Video

    Video Turkish Kurd Islamist Rally Stokes Tensions

    In a sign of the rising power of Islamists in Turkey, more than 100,000 people recently gathered in Diyarbakir, the main city in Turkey’s predominantly Kurdish southeast, to mark the birthday of the Prophet Muhammad. The gathering highlighted tensions with the pro-secular Kurdish nationalist movement. Dorian Jones reports from Diyarbakir.
    Video

    Video Pakistani School Helps Slum Kids

    Master Mohammad Ayub runs a makeshift school in a public park in Islamabad. Thousands of poor children have benefited from his services over the years, but, as VOA's Ayesha Tanzeem reports, roughly 25 million school-age youths don't get an education in Pakistan.
    Video

    Video Florida’s Weeki Wachee ‘Mermaids’ Make a Splash

    Since 1947, ‘mermaids’ have fascinated tourists at central Florida’s Weeki Wachee Springs State Park with their fluid movements and synchronized ballet. Performing underwater has its challenges, including cold temperatures and a steady current, as VOA’s Lin Yang and Joseph Mok report.
    Video

    Video Somali, African Union Forces Face Resurgent Al-Shabab

    The Islamic State terror group claimed its first attack in Somalia earlier this week, though the claim has not been verified by forces on the ground. Meanwhile, al-Shabab militants have stepped up their attacks as Somalia prepares for elections later this year. Henry Ridgwell reports there are growing frustrations among Somalia’s Western backers over the country’s slow progress in forming its own armed forces to establish security after 25 years of chaos.
    Video

    Video Bangladesh Targeted Killings Spark Wave of Fear

    People in Bangladesh’s capital are expressing deep concern over the brutal attacks that have killed secular blogger, and most recently a gay rights activist and an employee of the U.S. embassy. Xulhaz Mannan, an embassy protocol officer and the editor of the country’s only gay and transgender magazine Roopban; and his friend Mehboob Rabbi Tanoy, a gay rights activist, were hacked to death by five attackers in Mannan’s Dhaka home earlier this month.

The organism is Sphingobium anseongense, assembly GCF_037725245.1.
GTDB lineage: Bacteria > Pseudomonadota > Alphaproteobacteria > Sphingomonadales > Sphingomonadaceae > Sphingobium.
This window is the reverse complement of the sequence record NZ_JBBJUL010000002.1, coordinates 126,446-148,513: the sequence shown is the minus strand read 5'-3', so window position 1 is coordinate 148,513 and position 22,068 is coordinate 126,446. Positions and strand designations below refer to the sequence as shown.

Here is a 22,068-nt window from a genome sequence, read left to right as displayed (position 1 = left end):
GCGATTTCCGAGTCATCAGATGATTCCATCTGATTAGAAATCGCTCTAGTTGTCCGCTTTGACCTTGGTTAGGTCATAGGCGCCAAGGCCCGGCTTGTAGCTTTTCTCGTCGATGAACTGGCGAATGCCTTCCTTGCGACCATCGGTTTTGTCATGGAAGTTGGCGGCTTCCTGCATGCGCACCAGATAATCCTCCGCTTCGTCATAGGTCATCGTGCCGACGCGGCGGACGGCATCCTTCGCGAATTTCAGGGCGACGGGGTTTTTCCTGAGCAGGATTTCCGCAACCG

Video

    Video Documentary Tells Tale of Chernobyl Returnees

    Ukraine this week is marking the 30th anniversary of the world's worst nuclear accident, at the Chernobyl nuclear power plant. Soviet officials at first said little about the accident, but later evacuated a 2,600-square-kilometer "exclusion zone." Some people, though, came back. American directors Holly Morris and Anne Bogart created a documentary about this faithful and brave community. VOA's Tetiana Kharchenko reports from New York on "The Babushkas of Chernobyl." Carol Pearson narrates.
    Video

    Video Nigerians Feel Bite of Buhari Economic Policy

    Despite the global drop in the price of oil, Nigerian President Muhammadu Buhari has refused to allow the country's currency to devalue, leading to a shortage of foreign exchange. Chris Stein reports from Lagos businessmen and consumers are feeling the impact as the country deals with a severe fuel shortage.
    Video

    Video  Return to the Wild

    There’s a growing trend in the United States to let old or underused golf courses revert back to nature. But as Erika Celeste reports from one parcel in Grafton, Ohio, converting 39 hectares of land back to green space is a lot more complicated than just not mowing the fairway.
    Video

    Video West Urges Unity in Libya as Migrant Numbers Soar

    The Italian government says a NATO-led mission aimed at stemming the flow of migrants from Libya to Europe could be up and running by July. There are concerns that the number of migrants could soar as the route through Greece and the Balkans remains blocked. Western powers say the political chaos in Libya is being exploited by people smugglers — and they are pressuring rival groups to come together under the new unity government. VOA's Henry Ridgwell reports.
    Video

    Video Russia’s TV Rain Swims Against Tide in Sea of Kremlin Propaganda

    Russia’s media freedoms have been gradually eroded under President Vladimir Putin as his government has increased state ownership, influence, and restrictions on critical reporting. Television, where most Russians get their news, has been the main target and is now almost completely state controlled. But in the Russian capital, TV Rain stands out as an island in a sea of Kremlin propaganda.

    Special Report

    Adrift The Invisible African Diaspora